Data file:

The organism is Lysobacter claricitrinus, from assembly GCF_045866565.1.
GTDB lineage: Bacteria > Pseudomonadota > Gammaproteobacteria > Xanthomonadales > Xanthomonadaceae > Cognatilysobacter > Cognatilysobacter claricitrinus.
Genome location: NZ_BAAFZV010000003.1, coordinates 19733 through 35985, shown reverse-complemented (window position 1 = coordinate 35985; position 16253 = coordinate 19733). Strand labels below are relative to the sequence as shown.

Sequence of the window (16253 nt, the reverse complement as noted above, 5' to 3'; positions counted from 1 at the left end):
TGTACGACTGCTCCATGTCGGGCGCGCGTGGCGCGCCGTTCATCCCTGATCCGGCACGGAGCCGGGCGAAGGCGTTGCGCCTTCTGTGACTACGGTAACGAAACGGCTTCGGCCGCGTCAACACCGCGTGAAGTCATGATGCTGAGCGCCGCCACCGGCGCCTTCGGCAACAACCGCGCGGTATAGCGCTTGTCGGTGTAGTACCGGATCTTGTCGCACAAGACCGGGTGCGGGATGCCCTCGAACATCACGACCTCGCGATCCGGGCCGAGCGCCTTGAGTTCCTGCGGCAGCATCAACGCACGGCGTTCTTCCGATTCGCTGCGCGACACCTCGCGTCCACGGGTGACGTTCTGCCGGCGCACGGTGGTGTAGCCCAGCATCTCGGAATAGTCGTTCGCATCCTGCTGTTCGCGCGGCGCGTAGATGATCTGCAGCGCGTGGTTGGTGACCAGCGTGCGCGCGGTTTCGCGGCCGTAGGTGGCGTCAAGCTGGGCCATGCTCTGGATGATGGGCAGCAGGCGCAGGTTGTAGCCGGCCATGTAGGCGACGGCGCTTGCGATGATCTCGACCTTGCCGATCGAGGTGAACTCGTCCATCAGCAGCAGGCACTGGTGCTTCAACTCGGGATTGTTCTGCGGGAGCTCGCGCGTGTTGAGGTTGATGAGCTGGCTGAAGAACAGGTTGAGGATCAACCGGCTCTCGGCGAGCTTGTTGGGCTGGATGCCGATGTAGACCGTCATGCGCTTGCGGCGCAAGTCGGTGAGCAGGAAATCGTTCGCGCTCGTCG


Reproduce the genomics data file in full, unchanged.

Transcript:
The organism is Lysobacter claricitrinus, from assembly GCF_045866565.1.
GTDB lineage: Bacteria > Pseudomonadota > Gammaproteobacteria > Xanthomonadales > Xanthomonadaceae > Cognatilysobacter > Cognatilysobacter claricitrinus.
Genome location: NZ_BAAFZV010000003.1, coordinates 19733 through 35985, shown reverse-complemented (window position 1 = coordinate 35985; position 16253 = coordinate 19733). Strand labels below are relative to the sequence as shown.

Sequence of the window (16253 nt, the reverse complement as noted above, 5' to 3'; positions counted from 1 at the left end):
TGTACGACTGCTCCATGTCGGGCGCGCGTGGCGCGCCGTTCATCCCTGATCCGGCACGGAGCCGGGCGAAGGCGTTGCGCCTTCTGTGACTACGGTAACGAAACGGCTTCGGCCGCGTCAACACCGCGTGAAGTCATGATGCTGAGCGCCGCCACCGGCGCCTTCGGCAACAACCGCGCGGTATAGCGCTTGTCGGTGTAGTACCGGATCTTGTCGCACAAGACCGGGTGCGGGATGCCCTCGAACATCACGACCTCGCGATCCGGGCCGAGCGCCTTGAGTTCCTGCGGCAGCATCAACGCACGGCGTTCTTCCGATTCGCTGCGCGACACCTCGCGTCCACGGGTGACGTTCTGCCGGCGCACGGTGGTGTAGCCCAGCATCTCGGAATAGTCGTTCGCATCCTGCTGTTCGCGCGGCGCGTAGATGATCTGCAGCGCGTGGTTGGTGACCAGCGTGCGCGCGGTTTCGCGGCCGTAGGTGGCGTCAAGCTGGGCCATGCTCTGGATGATGGGCAGCAGGCGCAGGTTGTAGCCGGCCATGTAGGCGACGGCGCTTGCGATGATCTCGACCTTGCCGATCGAGGTGAACTCGTCCATCAGCAGCAGGCACTGGTGCTTCAACTCGGGATTGTTCTGCGGGAGCTCGCGCGTGTTGAGGTTGATGAGCTGGCTGAAGAACAGGTTGAGGATCAACCGGCTCTCGGCGAGCTTGTTGGGCTGGATGCCGATGTAGACCGTCATGCGCTTGCGGCGCAAGTCGGTGAGCAGGAAATCGTTCGCGCTCGTCG